Yet she was Daiva’s, a product of the nauseating marriage between a de Black and a Danuliete, something the wizarding tabloids had whispered about for months. The de Blacks were muggle loving Ministry pets, whereas the name Danuliete was sung in the same tune as his name was, or that of his partner. Oh yes. The magical community had been shocked.

And so Brooke stood here, wand pointed, staring him down. “Your mother is.” He answered her, eyes flickering to the fourth servant. “Why don’t you turn around girl?” He asked, then roughly grabbed her shoulders and spun her.

“Look about. The dead Professor? Your mother’s work. All of this, contrived by us, and your mother was not an innocent by-stander. You think I corrupted her?” He asked, hissing now. “No. Your Mother was never innocent. Blood lies on her hands, and she served in Azkaban for it. But she’s out now girl, and you’d better face your heritage. The blood of murderers runs in your veins.”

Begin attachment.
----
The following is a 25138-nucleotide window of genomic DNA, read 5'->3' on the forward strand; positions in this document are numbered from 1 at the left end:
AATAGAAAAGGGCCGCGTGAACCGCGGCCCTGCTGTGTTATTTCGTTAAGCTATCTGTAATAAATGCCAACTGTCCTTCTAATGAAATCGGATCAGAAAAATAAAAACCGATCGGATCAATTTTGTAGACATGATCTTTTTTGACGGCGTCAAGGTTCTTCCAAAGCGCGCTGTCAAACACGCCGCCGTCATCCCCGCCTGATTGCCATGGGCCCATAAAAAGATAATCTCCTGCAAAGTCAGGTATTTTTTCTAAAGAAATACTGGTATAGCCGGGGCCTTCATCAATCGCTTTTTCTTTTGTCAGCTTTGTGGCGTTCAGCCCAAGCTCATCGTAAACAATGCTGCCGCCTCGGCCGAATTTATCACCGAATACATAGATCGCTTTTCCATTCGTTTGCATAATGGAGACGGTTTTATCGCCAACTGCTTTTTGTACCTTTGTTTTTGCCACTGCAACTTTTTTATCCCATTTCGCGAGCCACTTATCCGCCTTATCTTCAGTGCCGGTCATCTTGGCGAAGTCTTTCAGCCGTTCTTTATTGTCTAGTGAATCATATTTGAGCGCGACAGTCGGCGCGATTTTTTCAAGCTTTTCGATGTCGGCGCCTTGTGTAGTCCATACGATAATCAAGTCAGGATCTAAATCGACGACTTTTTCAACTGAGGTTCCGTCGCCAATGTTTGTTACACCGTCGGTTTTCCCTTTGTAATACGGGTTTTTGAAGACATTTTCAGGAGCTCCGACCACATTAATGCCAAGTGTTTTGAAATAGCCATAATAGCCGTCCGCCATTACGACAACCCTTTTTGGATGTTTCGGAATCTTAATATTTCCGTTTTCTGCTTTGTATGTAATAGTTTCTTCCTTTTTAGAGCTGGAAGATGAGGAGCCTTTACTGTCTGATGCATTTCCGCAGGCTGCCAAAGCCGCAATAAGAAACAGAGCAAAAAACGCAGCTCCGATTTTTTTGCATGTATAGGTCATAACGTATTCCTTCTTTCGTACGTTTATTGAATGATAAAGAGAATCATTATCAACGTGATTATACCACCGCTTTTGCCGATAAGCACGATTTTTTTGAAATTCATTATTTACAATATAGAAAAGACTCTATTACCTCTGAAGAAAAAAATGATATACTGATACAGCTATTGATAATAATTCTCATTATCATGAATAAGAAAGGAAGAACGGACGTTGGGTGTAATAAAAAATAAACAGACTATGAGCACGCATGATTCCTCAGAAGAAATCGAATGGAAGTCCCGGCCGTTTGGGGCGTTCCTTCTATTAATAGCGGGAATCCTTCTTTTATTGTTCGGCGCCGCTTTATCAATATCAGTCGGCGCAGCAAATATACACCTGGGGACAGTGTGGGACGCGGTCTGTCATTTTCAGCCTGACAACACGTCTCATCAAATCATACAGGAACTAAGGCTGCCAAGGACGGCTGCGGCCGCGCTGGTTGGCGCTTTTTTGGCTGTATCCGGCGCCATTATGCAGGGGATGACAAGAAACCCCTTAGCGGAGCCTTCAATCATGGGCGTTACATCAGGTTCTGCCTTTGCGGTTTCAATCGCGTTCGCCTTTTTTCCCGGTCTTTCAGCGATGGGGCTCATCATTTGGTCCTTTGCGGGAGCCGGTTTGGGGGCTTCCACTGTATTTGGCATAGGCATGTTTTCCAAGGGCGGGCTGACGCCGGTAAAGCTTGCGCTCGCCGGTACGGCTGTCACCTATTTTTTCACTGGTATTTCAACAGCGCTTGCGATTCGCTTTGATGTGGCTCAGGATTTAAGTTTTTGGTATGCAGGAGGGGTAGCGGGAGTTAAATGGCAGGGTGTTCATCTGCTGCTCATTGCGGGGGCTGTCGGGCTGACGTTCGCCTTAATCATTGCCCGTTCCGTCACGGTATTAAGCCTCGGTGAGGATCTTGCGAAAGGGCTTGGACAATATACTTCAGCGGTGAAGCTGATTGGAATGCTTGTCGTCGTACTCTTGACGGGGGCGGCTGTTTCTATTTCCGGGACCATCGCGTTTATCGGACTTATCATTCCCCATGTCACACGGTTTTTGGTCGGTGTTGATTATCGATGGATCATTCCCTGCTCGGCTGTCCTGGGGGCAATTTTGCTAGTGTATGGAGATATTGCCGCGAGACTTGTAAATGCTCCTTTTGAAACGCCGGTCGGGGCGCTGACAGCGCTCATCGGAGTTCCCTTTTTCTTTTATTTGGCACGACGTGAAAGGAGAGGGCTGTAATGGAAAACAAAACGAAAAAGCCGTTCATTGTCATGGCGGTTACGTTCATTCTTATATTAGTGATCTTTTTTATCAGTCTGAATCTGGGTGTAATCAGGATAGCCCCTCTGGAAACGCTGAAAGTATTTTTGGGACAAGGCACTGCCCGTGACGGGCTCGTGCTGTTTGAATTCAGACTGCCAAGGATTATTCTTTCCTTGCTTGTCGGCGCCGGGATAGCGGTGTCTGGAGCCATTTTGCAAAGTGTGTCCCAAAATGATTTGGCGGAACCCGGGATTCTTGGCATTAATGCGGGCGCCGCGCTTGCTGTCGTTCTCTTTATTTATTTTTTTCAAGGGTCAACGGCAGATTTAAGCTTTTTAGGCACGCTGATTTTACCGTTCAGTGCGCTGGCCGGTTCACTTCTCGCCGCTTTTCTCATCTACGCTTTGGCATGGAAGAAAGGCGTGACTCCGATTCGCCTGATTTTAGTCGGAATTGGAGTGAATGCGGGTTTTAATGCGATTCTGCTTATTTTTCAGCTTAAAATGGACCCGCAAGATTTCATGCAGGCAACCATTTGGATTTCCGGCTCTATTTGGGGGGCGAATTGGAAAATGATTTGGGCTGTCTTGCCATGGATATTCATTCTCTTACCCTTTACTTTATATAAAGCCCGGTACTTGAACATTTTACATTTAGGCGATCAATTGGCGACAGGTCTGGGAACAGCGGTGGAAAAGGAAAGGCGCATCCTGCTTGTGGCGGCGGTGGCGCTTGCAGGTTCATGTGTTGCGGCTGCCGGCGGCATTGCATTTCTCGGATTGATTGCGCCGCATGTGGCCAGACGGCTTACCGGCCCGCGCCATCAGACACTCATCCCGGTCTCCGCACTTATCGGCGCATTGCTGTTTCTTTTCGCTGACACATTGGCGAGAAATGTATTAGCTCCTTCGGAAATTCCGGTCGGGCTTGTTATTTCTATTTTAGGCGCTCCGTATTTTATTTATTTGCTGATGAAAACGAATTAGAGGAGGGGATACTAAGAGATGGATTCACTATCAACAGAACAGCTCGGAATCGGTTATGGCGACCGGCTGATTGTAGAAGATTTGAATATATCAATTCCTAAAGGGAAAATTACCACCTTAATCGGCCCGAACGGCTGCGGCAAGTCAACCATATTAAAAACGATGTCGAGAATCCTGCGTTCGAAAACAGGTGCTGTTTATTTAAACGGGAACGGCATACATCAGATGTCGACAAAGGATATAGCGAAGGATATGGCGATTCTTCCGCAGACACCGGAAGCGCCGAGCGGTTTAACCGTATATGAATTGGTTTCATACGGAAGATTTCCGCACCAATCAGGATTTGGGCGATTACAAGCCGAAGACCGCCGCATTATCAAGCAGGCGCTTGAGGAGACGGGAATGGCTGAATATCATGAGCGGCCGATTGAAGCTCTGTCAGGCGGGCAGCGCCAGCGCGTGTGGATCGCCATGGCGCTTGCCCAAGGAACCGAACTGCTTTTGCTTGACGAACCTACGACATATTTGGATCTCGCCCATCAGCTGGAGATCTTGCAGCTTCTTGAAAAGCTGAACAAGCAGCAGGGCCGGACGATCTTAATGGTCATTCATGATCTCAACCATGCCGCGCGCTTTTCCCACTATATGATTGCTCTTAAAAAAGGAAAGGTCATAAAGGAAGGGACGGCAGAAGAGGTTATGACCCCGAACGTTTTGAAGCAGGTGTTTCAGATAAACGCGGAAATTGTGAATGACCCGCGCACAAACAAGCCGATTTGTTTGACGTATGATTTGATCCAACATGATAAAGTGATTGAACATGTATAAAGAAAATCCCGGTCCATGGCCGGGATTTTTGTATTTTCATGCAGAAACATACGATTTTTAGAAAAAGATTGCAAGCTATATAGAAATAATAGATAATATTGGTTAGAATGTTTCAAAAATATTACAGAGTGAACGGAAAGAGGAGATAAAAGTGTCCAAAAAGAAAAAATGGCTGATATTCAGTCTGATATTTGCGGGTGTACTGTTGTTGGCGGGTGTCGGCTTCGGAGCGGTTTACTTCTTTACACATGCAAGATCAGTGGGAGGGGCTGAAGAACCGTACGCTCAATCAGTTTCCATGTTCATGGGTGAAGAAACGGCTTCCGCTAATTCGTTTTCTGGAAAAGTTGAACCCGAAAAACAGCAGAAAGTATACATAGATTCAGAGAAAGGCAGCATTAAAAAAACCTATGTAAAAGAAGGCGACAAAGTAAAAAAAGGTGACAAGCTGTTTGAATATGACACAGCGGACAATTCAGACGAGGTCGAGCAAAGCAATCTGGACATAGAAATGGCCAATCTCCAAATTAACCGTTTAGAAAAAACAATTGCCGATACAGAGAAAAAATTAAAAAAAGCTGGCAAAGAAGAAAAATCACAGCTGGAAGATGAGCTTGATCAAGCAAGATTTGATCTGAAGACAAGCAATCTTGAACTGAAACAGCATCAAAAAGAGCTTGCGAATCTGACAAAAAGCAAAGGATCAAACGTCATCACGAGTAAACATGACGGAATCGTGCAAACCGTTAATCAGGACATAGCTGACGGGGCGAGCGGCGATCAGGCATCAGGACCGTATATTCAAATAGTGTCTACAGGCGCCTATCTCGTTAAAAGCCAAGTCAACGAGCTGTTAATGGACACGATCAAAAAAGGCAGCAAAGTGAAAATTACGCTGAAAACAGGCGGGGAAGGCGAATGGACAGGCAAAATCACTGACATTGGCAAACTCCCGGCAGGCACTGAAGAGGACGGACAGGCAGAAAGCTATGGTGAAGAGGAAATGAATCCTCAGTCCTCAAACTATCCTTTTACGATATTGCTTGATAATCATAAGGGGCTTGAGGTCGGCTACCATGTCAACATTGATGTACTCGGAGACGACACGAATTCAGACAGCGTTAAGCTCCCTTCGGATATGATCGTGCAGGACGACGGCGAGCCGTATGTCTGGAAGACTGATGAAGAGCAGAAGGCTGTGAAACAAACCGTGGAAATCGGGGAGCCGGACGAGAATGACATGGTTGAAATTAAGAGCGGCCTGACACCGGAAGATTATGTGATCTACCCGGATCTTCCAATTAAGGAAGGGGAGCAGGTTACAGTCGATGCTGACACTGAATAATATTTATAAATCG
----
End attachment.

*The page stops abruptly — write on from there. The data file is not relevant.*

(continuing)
He sidestepped suddenly, turning her again and shoving her towards Daiva, sending her to the ground. “Tell her it’s true, Daiva.” He spat, knowing the sheer magnitude of such a revelation would be better than any curse for damaging Brooke. She had lived nine and one half years, believing her Mother’s innocence, praying for her release from Azkaban, and later for her escape from Prince. Now Brooke had to face the truth, and it was an ugly truth.

“Tell her.”

Daiva smiled shyly at her daughter. It had been a long time. Tentatively she reached out one hand and touched her shoulder, brushing her fragile hand, soft as feathers and just as light down her jumper.

“Brooke,” she said, “How you have grown. Quite,” Daiva turned her head slightly and surveyed her, “Quite pretty too.” Not as pretty as she herself had been, perhaps was still, she reflected, but a credit to her nevertheless.

Daiva smiled again. “So baby, have you come to join mummy? I knew you would baby.” She leaned in closer and whispered, “They wouldn’t believe me but I knew it would be you baby. The chosen one, hey Brookey.”

Brooke was utterly bewildered, there were far too many things going on, she was moving from fear, to anger, to happiness, to confusion in the time in took for her to turn around.

She had absolutely no clue what her mother was talking about, but she seemed affectionate and Brooke, who had not felt her mother’s arms around her, or even heard her mother’s voice for nine years, had the beginnings of tears in her eyes.